Russian ruble (USD/RUB) faces moment of reckoning as war intensifies
- The USD/RUB exchange rate has rebounded in the past few months.
- Russia is expected to slow down in 2023 as natural gas retreats.
- The US dollar index has staged a strong comeback.
Follow Invezz on Telegram, Twitter, and Google News for instant updates >
The Russian ruble has had a rough ride since the invasion of Ukraine started in 2022. After initially soaring to a record high of 154, the USD/RUB exchange rate plunged to a low of 50.77. This 67% surge made the ruble one of the best-performing currencies in the world. It also became a pride of Moscow, which used it to demonstrate that western sanctions were backfiring.
Why Russian ruble surged
The USD/RUB plunged after Russia’s invasion of Ukraine for several reasons. First, the central bank swung into action after western governments announced their sanctions. It pushed interest rates to 20% in a bid to encourage ruble investments.
Second, the central bank initiated strong capital controls that limited the amount of money leaving the country. As a result, it became increasingly impossible or difficult for individuals and companies in Russia to move their funds to safer places like Switzerland. It softened these controls in May in a bid to boost the economy.
Third, Russia ordered unfriendly countries like those in the European Union to make gas payments in the Russian ruble. The idea was to ensure that countries first converted their currencies to ruble before making the payments. This, in turn, led to more demand for the Russian ruble.
Finally, and most importantly, Russia benefited from the relatively elevated oil and gas prices. Natural gas prices jumped to a record high as the country reduced the amount of flows sent to Europe. Similarly, the country benefited from the soaring oil prices. Brent soared to a high of $138.
Ruble is now under pressure
Several analysts welcomed the stronger Russian ruble and warned that it would be temporary. It seems like they were right considering that the USD/RUB pair has jumped by more than 50% from the lowest point in 2022.
This reversal is based on several factors. First, Russia’s economy remains under pressure, with the International Monetary Fund (IMF) expecting it to shrink by more than 5% this year.
Second, it seems like the policies that pushed the Russian ruble upwards are now working against it. For example, natural gas prices have plunged to the lowest levels in more than three years. And Europe seems to be doing much better now that it has reached supply deals with the United States, Qatar, and other countries. As a result, Russia has now been left to find alternative consumers and is likely giving them attractive discounts.
It also appears like Russia’s oil is trading at a big discount, thanks to western sanctions. Russian urals was trading at $54, giving it a discount of $32 to Brent, the global benchmark. As such, Russia is selling fewer barrels of oil per day at a lower price.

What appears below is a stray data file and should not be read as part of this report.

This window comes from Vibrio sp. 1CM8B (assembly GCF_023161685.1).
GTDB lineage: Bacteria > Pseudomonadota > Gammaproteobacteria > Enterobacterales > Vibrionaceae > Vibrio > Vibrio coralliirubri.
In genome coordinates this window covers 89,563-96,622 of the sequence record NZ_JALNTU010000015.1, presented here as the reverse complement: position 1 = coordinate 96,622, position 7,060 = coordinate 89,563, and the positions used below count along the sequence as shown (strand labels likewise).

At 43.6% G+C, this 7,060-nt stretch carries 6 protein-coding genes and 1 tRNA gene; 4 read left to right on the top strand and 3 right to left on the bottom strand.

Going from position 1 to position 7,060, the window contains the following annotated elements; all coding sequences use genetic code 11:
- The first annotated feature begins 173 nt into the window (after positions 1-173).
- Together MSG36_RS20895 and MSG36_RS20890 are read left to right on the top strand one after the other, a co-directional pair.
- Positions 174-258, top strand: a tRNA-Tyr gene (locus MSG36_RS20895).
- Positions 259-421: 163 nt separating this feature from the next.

Russia is also hurting in other areas as well. For one, its key exports have seen their prices plunge. For example, coal prices have pulled back from their highest levels in 2022. Similarly, gold has erased most of the gains it made earlier this year.
Therefore, if the situation continues, Russia will now continue struggling in the near term. Worse, the country’s military is struggling in the battlefield.
Strong US dollar index
The USD/RUB exchange rate has risen because of the actions of the Federal Reserve (Fed). The Fed decided to hike interest rates by 400 basis points in 2022, making it one of the most hawkish year’s in history. It also started quantitative tightening (QT). It has reduced its balance sheet by billions of dollars in the past few months.
The Federal Reserve has maintained a hawkish tone. In February, it hiked interest rates by 0.25%, the smallest in months. It had previously hiked by 0.50% in December and 0.75% in the previous four meetings.
Recent data points to more rate hikes in 2023. In February, as I wrote here, the unemployment rate crashed to 3.4%, the lowest level in 53 years. Inflation, on the other hand, remained above 6% in January while retail sales jumped to the highest level since 2020. As a result, analysts expect that the Fed will maintain its hawkish tone in the coming months. In a recent note, Loretta Mester, a Fed official said:
“Nonetheless, inflation’s too high. We have to do what we can do with the interest rate tool to get inflation down. It’s our responsibility to get back to price stability, and we’ll happen to let the economy tell us.”
As a result, the US dollar index has surged from the year-to-date low of $100 to about $105. The dollar has jumped above most emerging market currencies.
The USD/RUB exchange rate is expected to keep rising as the US dollar index maintains a bullish trend and the Russian economy crumbles. On the daily chart, the pair has formed an ascending channel shown in black. It has moved slightly below the upper side of this channel. It has moved above the 25-day and 50-day moving averages.
Therefore, the USD to RUB rate will keep soaring as buyers target the next key resistance level at 85.55, which is about 15% above the current level.